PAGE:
Tuesday, October 07, 2008

McCain attacks are foretaste of what he's planning for tonight's debate.

This is the atmosphere which McCain is creating ahead of the next debate. He asks, "Who is Obama?"and is startled when a loud voice from his audience responds, "Terrorist".

But we shouldn't be surprised. The word "terrorist" has long ago lost it's actual meaning to Republicans and has come to mean anyone who is against them, politically as well as ideologically.

The truth is that only McCain and his supporters can claim after the last eighteen months that Obama is some kind of mystery figure that everyone is unsure of. Most of us by now have a pretty good handle on the guy, but McCain is talking to the people who don't follow politics as seriously as those who trawl he blogs do, and he's hoping to imply that there is something untrustworthy and hidden about Obama, starting with his fight back at tonight's debate.

Mr. McCain’s aides suggested the attacks that he and his running mate had unleashed were intended to set the table for their debate in Nashville, one of the few high-profile moments Mr. McCain has left to reach voters across the country and present a disqualifying version of Mr. Obama. Ms. Palin told a crowd in Florida that she had advised Mr. McCain to “take the gloves off” on Tuesday night.

God knows what McCain has got planned for this evening but they are making sure that it's well advertised in advance. On Saturday when a supporter asked him when he was going to start fighting back he responded, "On Tuesday night."

And now we have his advisers all telling us that the recent comments from Palin regarding Ayers are simply a foretaste of what's in store.

Ms. Palin again invoked Mr. Obama’s sporadic encounters with William Ayers, a founder of a 1960s radical group — amplifying a message the McCain campaign was pushing in a steady stream of e-mail messages to reporters and supporters — and suggested again that Mr. Obama was “not one of us.”

At a rally in Estero, Fla., for Ms. Palin, one of the introductory speakers, Mike Scott, the sheriff of Lee County, referred to the Democratic candidate as “Barack Hussein Obama.”

In an interview with William Kristol on the Op-Ed page of The New York Times on Monday, Ms. Palin suggested that it would be fair for Mr. McCain to invoke Mr. Obama’s relationship to his former pastor, the Rev. Jeremiah A. Wright Jr., given the incendiary nature of Mr. Wright’s views — even though Mr. McCain has condemned some previous attacks on Mr. Obama linking him to Mr. Wright.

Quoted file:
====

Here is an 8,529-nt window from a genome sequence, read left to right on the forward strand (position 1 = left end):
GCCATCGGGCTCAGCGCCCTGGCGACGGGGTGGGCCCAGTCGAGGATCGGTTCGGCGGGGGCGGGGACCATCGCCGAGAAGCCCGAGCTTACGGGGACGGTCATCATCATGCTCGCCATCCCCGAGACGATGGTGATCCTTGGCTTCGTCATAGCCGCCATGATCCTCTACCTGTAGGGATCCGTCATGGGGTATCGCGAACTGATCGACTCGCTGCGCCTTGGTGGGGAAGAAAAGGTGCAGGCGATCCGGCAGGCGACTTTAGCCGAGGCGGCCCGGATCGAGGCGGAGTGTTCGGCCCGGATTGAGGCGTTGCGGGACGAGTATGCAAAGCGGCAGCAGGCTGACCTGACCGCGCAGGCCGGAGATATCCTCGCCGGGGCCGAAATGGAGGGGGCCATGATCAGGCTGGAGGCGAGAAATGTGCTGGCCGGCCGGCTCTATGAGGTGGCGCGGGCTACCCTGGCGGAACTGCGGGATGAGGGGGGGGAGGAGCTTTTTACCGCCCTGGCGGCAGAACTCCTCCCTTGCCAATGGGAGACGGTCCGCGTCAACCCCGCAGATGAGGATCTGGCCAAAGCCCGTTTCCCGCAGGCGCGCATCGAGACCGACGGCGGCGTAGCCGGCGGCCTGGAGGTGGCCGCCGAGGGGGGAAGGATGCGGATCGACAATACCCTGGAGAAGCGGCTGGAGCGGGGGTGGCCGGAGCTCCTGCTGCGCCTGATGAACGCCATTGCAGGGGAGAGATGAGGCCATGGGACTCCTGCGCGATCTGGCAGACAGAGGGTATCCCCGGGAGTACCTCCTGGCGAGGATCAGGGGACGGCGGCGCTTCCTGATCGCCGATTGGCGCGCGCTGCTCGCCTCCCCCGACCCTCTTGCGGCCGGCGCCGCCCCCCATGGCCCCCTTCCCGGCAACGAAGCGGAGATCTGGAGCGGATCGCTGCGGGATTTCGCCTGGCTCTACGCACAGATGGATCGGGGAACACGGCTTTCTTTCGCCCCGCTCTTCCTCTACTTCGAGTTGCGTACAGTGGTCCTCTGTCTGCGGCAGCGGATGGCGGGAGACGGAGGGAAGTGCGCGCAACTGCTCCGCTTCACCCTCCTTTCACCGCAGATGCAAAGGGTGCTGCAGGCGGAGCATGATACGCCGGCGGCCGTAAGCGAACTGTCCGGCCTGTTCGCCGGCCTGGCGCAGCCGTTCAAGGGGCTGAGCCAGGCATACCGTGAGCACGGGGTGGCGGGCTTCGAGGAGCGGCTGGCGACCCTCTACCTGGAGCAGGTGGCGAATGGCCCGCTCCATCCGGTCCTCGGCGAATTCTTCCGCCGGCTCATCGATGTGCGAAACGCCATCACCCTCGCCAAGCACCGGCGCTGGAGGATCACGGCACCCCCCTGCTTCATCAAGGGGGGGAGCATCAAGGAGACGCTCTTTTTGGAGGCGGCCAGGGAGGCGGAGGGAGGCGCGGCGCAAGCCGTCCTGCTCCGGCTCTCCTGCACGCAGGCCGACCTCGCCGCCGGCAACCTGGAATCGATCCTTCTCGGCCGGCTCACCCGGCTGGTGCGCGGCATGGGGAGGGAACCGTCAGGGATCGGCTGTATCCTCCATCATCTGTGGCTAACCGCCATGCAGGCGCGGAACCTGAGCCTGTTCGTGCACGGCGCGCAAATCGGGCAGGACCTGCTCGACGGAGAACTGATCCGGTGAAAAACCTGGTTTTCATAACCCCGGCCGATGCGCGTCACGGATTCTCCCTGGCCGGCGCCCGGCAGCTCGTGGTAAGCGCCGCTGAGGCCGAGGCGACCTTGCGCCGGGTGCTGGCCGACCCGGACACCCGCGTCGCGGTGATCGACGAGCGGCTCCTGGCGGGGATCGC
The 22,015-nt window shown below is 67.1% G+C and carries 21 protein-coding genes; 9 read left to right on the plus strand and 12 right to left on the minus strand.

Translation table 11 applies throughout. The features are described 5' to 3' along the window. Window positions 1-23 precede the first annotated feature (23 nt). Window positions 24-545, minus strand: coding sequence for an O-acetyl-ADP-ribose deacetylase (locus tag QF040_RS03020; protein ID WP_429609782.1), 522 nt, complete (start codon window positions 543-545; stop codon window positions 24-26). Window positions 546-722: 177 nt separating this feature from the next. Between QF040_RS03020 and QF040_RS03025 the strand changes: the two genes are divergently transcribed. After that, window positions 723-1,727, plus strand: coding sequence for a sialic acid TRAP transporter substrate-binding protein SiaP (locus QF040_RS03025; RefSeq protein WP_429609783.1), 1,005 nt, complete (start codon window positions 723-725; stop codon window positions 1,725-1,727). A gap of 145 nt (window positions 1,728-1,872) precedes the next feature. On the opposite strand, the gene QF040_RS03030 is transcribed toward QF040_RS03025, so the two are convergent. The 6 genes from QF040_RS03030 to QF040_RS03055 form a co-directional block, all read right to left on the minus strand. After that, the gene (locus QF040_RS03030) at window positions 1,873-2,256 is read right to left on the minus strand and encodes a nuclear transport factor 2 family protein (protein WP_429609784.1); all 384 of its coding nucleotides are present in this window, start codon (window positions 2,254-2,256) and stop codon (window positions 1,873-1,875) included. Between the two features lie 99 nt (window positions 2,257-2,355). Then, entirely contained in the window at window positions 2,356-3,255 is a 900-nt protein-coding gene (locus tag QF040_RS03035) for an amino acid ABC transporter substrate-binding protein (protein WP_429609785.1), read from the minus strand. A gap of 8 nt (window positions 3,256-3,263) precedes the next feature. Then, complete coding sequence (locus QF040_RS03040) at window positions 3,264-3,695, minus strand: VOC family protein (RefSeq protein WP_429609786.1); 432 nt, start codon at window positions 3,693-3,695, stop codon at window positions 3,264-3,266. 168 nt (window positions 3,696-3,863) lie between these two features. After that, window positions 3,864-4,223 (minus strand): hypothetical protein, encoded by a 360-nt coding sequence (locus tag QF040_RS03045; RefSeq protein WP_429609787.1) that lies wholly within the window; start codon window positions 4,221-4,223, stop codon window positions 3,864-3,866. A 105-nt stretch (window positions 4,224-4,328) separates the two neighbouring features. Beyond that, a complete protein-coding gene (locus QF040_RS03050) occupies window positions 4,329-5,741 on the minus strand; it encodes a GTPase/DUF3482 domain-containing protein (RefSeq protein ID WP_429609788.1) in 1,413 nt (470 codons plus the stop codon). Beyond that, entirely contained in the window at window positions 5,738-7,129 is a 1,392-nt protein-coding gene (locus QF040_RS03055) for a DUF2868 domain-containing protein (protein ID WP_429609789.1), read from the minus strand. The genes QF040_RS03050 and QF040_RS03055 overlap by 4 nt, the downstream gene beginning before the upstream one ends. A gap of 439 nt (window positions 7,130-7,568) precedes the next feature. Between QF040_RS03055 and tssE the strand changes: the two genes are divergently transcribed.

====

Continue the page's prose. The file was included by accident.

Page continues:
The thing I find odd about this much promised Republican orgy of negativism, is how tired all of the information is.

I mean seriously, Reverend Wright? Ayers? We covered this nonsense months ago. It's all been dredged up by Hillary and it had no effect then and I'm not sure McCain is going to have any more success bringing it all back up again now, especially during the next debate, which is being conducted as a Town hall style meeting where the candidates take questions from the public.

And I am not alone in thinking that this tactic will not work.

“This is not a normal campaign. Normal personal or character-based attacks are not going to work particularly well,” said Stuart Stevens, a Republican consultant who worked for President Bush’s re-election campaign in 2004. “If your house is on fire, all you care about is who can put the fire out the best.”

The McCain camp appear not to have taken on board the seriousness of the current economic slump; nor does McCain realise that, every time he tries to talk about something other than the economy, it simply reminds everyone that McCain isn't the man to lead the US out of it's current difficulty.

Obama looks cool and confident and McCain appears to be flapping around trying on different hats and adopting new tactics to the point where he looks desperate. And the truth is that he is.

He didn't have a plan to begin with and he doesn't have one now. He's campaigning on "change", but that's just a slogan which he nicked from Obama. If you listened to him during the last debate he actually described change as "not only naive but dangerous".

And it was evident from his barely hidden contempt of Obama during the last debate that McCain doesn't understand why this upstart is still in the race next to a war hero like himself. It was supposed to be easy. As Obama said during his acceptance speech, "John McCain doesn't get it".

And he doesn't. As his current plan clearly shows.

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